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Based on the awakening interest in Eastern culture after the Paris World's Fair in 1896, in Germany the perception of haiku as a special and separate literary genre begins. Despite the cultural and language barriers and even more the political developments of the two world wars, haiku remains in the focus of a small but very interested literary public. This publicity expands in the sixties and seventies through the spread of Far Eastern ZEN thoughts into the spiritual practice of Western cultures in Germany. As a result, in the '80s and' 90s haiku associations are emerging across the continents. The German haiku society was established in 1988. Since the late 1990s, haiku outside of Japan are strongly influenced by the globalization of Internet communication. In consequence the exchange of haiku across language barriers and cultures gives the haiku a new dynamic and meaning.
The three phases of reception and development of haiku in Germany
1. The perception in the beginning
Yvan Goll (1891-1950)
Five continents tremble,
When the grain price rises:
And not when you cry!
Rainer Maria Rilke (1875-1926)
and autumn fireflies
two or three
Anna von Rottauscher: Ihr gelben Chrysanthemen (yellow chrysanthemums),
Anna von Rottauscher (1892-1970) is an Austrian sinologist. Their work takes place in the phase of so-called "internal emigration". That is the time in Germany before and during World War II.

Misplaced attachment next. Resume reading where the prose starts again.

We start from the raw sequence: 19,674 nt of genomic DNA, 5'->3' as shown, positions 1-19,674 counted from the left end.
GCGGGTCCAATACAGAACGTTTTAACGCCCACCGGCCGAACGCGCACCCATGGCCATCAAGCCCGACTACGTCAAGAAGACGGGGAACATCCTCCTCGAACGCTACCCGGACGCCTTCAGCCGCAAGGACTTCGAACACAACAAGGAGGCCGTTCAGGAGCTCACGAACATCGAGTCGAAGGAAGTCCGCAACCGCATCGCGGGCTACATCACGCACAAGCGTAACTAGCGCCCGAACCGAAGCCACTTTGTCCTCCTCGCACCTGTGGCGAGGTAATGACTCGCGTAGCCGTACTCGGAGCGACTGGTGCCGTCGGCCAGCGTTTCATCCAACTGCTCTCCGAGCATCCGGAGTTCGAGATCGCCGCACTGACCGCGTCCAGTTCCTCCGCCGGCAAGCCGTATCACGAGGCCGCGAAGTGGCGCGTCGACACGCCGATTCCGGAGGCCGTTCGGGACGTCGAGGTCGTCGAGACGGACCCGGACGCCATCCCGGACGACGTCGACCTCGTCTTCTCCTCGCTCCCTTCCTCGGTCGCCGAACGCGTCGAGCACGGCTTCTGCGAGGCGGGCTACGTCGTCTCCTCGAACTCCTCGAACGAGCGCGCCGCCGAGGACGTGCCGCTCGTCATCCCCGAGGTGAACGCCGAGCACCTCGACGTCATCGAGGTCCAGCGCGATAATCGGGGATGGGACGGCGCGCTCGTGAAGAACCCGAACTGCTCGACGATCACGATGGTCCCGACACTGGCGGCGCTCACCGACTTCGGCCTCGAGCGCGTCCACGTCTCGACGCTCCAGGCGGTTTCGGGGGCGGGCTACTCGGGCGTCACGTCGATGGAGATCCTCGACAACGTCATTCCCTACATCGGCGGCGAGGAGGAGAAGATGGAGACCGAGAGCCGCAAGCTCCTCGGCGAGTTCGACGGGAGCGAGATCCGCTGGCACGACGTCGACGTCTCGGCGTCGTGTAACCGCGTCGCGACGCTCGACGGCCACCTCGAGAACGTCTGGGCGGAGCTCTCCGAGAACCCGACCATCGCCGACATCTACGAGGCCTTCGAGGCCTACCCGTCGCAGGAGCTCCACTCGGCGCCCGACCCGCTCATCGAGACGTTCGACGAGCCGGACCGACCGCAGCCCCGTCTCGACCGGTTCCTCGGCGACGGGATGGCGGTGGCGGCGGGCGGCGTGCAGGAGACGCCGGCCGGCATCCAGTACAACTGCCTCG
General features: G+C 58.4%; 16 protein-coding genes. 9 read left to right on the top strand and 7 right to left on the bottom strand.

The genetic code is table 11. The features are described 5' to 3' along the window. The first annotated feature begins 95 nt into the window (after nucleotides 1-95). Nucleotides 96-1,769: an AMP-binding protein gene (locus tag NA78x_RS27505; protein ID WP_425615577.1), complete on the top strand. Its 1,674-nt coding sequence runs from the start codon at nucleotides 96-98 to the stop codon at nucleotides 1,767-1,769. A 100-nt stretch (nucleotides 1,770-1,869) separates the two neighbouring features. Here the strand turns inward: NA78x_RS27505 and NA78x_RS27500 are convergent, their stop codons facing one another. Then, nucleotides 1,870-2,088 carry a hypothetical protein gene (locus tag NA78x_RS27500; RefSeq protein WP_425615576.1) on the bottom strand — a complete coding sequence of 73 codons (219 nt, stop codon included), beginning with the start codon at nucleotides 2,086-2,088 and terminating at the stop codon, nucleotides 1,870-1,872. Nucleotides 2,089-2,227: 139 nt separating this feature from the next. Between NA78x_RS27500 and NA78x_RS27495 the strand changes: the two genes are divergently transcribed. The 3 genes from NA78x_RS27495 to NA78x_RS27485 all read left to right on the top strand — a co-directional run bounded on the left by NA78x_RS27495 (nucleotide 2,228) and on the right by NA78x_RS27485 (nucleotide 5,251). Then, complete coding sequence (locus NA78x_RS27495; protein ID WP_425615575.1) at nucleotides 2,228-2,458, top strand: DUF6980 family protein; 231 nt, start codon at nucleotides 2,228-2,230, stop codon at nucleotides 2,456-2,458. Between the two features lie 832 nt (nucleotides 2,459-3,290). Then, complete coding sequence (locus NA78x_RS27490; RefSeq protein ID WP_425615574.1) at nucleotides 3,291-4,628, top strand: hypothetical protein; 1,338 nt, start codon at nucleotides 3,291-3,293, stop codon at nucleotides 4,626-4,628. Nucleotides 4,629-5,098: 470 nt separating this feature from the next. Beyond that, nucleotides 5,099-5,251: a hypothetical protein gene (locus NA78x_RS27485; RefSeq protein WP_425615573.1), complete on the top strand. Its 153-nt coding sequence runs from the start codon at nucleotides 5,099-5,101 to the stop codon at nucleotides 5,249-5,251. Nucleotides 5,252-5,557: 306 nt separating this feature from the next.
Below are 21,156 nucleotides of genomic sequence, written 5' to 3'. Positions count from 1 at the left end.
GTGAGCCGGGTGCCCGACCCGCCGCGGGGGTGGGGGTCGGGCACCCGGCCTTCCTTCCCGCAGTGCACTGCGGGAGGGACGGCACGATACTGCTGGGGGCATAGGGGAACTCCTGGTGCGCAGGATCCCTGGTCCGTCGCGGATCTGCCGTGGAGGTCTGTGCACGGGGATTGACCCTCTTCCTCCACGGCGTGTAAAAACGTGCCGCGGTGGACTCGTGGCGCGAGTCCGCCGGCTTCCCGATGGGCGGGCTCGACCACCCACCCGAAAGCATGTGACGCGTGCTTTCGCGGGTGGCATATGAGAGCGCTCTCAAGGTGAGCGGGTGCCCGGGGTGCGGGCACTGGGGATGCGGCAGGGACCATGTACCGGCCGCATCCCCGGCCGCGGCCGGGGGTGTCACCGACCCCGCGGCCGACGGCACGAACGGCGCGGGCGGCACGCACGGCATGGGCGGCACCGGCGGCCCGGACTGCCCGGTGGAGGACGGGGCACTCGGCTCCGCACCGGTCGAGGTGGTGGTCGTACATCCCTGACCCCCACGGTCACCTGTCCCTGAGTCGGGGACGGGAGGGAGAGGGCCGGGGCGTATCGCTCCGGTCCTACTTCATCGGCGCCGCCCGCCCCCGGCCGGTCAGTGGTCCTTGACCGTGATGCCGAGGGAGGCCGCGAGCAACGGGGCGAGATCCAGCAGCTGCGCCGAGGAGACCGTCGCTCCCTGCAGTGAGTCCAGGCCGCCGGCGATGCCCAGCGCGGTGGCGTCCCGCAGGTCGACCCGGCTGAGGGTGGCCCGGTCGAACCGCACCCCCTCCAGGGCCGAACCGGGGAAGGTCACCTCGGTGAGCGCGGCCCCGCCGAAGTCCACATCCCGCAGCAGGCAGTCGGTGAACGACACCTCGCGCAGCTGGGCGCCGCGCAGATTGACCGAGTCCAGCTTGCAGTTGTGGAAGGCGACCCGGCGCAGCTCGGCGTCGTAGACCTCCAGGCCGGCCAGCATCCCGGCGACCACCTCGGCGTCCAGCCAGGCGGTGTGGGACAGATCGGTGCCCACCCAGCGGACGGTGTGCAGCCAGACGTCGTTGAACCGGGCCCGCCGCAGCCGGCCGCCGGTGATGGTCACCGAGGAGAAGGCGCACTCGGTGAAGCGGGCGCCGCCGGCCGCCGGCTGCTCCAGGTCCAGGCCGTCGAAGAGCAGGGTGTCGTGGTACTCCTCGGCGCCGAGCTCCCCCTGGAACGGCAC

She wrote the first systematic transmission of Japanese haiku into German. As a template serves her Miyamori Asataros Anthology of Haiku, Tokyo 1932.
Especially she included a register with the classical Japanese writers, which was very helpful for the knowledge of German haiku writers about Japanese poets. In particular, the outstanding role of Basho in the opinion of Rottauscher is emphasized.
2. The literary and cultural implementation
Because of the history of the "Inner Emigration" and their topics, the focus of natural poetry in haiku becomes more and more important for the poets after the Second World War. The protagonist of this development is mainly the Austrian women poet Imma von Bodmershof (1895 - 1982). However, their 1962 book "Haiku" is different, because for the first time, she was able to realize the aesthetic potential of the Japanese short poem in German literature. Bodmershof's 1962 haiku book was enthusiastically celebrated as something in German literature "all new" and "unique":
Look in the middle of the egg
small and yellow a sun
How did she get in?
On the old sundial
Where does such time apply?
But despite this leap in quality Bodmershof also solidifies the role of haiku as a nature poem. This understanding continues even after its founding of the German Haiku Society. Through Margret Buerschaper's (chairwoman of the society) determination of the haiku as a "nature poem" that depicts a certain "season", this tradition was again emphatically confirmed in the mid and late 1980s. In fact, in the following years, the spiritual and, in the broadest sense, erotic line of German-speaking haiku literature has receded into the background, especially in the surrounding of the German Haiku Society founded in 1988.
3. Emancipation through globalization
Since 1988, the founding year of the German Haiku Society, until today in 2019, the haiku in Germany has emancipated itself in many ways into a genre that continues to process both traditional trends and accesses of (post)modern elements as well.
The starting point in Germany could be dated to the year 1967 in Freiburg. There was a much-acclaimed lecture by the American literary critic Leslie Fiedler. "Cross the Border - Close the Gap" was his famous statement that generally equates the beginning of postmodernism in literature. Although much discussed in German literary circles, at least it has had little impact as Wikipedia writes today.
One who has been involved in Germany's post-modern haiku scene right from the start is the German poet Uli Becker (born 1953). His erotic haiku became especially well-known in Germany, here are 2 examples: